You can either manually work out the select list out, or use reflection to build it. (Again this all assume your in a .NET or Java environment) Which toolkit are you using?
neilatklcgneilatklcg
Interesting. I am using Java/Axis.
SassbertoSassberto
I hope people are still on this thread - this is a really important thread for people trying to create a generic system on top of the partner API and I think a lot of people are experiencing the same issues here. Obviously you can use the ADO.NET provider and make your life a lot easier than I did :-)

The basic issue the poster is making is that Sforce should return objects, but Sforce instead typically returns strings and arrays of strings.

This is the solution I have arrived to: Fudge an object(s) in a DataSet

- when the app runs for the first time, generate the entire SFDC schema by calling
DescribeGlobalResult, iterating over each type name, pulling the fields and creating a DataTable for each SFDC class using the fieldlists from SFDC. Add each dt to an instance dataset. Serialize the instance Dataset.

- Subsequent runs, deserialize the Dataset and use as your schema. You can force the schema to be re-populated manually.

You now have a 'clean dataset' to use to create inserts, you can also generate populated datasets in a QueryResult to replace your blank ones.

All you do to assign values to your 'object' is pass in key/value pairs to the appropriate datatable. This design should allow for you to model any sForce object from any Datatable as input. Read up on sObject.Any - this allows you to create any sObject from a simple XML doc.

It is a lot of work to do though - you need to validate incoming fields against the schema. It seems to me that typing is not an issue as long as EVERYTHING is a string . And you need to know the fields - Intellisense won't pick them up :-)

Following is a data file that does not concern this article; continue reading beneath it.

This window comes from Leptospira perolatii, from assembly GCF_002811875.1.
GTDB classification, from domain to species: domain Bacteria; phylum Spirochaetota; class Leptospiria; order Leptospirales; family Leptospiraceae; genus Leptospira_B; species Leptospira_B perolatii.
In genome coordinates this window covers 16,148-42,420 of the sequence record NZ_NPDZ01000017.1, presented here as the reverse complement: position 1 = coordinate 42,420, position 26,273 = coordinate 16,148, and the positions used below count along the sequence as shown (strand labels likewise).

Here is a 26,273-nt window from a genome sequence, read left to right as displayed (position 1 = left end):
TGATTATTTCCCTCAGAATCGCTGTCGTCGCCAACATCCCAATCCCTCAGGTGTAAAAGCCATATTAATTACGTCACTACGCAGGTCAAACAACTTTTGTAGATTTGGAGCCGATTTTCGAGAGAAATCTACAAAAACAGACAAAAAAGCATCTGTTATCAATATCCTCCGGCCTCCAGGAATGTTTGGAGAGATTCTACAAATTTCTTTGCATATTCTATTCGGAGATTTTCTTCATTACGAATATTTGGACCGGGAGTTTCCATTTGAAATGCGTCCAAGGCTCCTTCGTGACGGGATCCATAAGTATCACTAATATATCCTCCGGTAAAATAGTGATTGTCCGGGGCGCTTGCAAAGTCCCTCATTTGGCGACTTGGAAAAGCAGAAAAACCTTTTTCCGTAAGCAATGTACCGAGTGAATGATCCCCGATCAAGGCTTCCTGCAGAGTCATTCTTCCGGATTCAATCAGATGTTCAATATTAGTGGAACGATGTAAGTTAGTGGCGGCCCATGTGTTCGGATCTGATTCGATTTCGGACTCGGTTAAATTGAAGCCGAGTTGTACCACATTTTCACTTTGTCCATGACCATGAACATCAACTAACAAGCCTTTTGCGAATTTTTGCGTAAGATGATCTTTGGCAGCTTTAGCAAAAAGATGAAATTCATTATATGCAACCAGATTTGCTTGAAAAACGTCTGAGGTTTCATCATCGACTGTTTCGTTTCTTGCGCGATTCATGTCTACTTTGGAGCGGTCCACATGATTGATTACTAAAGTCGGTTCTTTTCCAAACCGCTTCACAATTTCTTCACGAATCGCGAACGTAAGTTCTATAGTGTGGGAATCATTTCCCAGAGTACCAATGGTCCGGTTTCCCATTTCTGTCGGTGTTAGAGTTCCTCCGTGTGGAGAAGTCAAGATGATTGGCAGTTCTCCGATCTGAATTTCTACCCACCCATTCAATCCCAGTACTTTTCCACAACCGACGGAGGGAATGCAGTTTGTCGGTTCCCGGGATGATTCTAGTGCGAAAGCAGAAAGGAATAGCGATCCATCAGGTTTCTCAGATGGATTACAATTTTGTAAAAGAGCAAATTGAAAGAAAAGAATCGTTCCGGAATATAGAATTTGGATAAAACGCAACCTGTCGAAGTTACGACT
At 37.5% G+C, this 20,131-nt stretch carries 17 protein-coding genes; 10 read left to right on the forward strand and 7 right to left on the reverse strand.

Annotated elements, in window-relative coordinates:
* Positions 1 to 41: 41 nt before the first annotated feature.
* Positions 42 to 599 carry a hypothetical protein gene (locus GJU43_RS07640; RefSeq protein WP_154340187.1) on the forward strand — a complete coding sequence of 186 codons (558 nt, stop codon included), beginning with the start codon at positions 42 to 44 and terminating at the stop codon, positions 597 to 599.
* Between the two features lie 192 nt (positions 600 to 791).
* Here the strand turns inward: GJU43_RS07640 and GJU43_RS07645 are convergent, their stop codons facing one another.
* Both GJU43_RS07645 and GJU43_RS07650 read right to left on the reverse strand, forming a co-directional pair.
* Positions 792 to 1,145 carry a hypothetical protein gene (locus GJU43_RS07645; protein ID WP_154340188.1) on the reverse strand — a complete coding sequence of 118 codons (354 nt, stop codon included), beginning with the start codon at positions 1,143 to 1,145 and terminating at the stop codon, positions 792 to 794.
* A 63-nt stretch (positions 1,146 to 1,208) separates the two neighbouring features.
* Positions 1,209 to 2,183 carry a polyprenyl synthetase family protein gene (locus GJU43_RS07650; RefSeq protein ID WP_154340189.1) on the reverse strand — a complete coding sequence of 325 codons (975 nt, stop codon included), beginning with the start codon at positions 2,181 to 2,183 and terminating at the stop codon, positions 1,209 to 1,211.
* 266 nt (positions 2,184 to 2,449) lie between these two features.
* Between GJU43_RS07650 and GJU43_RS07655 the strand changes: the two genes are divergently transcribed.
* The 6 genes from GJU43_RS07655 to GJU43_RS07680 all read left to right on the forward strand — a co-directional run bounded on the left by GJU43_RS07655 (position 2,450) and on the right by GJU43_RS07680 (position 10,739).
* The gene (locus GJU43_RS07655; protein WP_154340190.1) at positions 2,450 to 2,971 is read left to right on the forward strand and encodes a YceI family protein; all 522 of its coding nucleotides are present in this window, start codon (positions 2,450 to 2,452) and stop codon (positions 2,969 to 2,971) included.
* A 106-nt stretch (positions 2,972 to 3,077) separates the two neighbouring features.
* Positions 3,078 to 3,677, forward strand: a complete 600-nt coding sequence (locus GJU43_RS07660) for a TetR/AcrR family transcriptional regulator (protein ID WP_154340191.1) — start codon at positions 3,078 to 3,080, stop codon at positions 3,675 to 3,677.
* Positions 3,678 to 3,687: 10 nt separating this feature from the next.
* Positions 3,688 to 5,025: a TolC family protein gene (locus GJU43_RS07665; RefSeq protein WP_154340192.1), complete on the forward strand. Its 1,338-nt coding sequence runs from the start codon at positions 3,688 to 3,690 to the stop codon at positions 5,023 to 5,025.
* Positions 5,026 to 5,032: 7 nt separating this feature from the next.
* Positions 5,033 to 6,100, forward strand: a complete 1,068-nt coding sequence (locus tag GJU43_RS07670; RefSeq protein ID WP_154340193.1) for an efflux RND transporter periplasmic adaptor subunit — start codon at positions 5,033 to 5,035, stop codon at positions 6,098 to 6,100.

Once this was done, it's easy to construct the sObjects:

[Test]
public void TestInherited()
{
//load SFDC schema to dataset
this.InitSchema();

//this.SetVaule just an accessor to dataset rows
this.SetValue("FirstName","Jimbo","Lead");
this.SetValue("LastName","Jones","Lead");
this.SetValue("Email","jimbojones@zavvuvoz.com","Lead");

//construct an XML doc,assign it to a new sObject.Any, pass it
this.Create("Lead");
}

Matt
SassbertoSassberto
I hope people are still on this thread - this is a really important thread for people trying to create a generic system on top of the partner API and I think a lot of people are experiencing the same issues here. Obviously you can use the ADO.NET provider and make your life a lot easier than I did :-)

The basic issue the poster is making is that Sforce should return objects, but Sforce instead typically returns strings and arrays of strings.

This is the solution I have arrived to: Fudge an object(s) in a DataSet

- when the app runs for the first time, generate the entire SFDC schema by calling
DescribeGlobalResult, iterating over each type name, pulling the fields and creating a DataTable for each SFDC class using the fieldlists from SFDC. Add each dt to an instance dataset. Serialize the instance Dataset.

- Subsequent runs, deserialize the Dataset and use as your schema. You can force the schema to be re-populated manually.

You now have a 'clean dataset' to use to create inserts, you can also generate populated datasets in a QueryResult to replace your blank ones.

All you do to assign values to your 'object' is pass in key/value pairs to the appropriate datatable. This design should allow for you to model any sForce object from any Datatable as input. Read up on sObject.Any - this allows you to create any sObject from a simple XML doc.

It is a lot of work to do though - you need to validate incoming fields against the schema. It seems to me that typing is not an issue as long as EVERYTHING is a string . And you need to know the fields - Intellisense won't pick them up :-)

Once this was done, it's easy to construct the sObjects:

[Test]
public void TestInherited()
{
//load SFDC schema to dataset
this.InitSchema();

//this.SetVaule just an accessor to dataset rows
this.SetValue("FirstName","Jimbo","Lead");
this.SetValue("LastName","Jones","Lead");
this.SetValue("Email","jimbojones@zavvuvoz.com","Lead");

//construct an XML doc,assign it to a new sObject.Any, pass it
this.Create("Lead");
}

Matt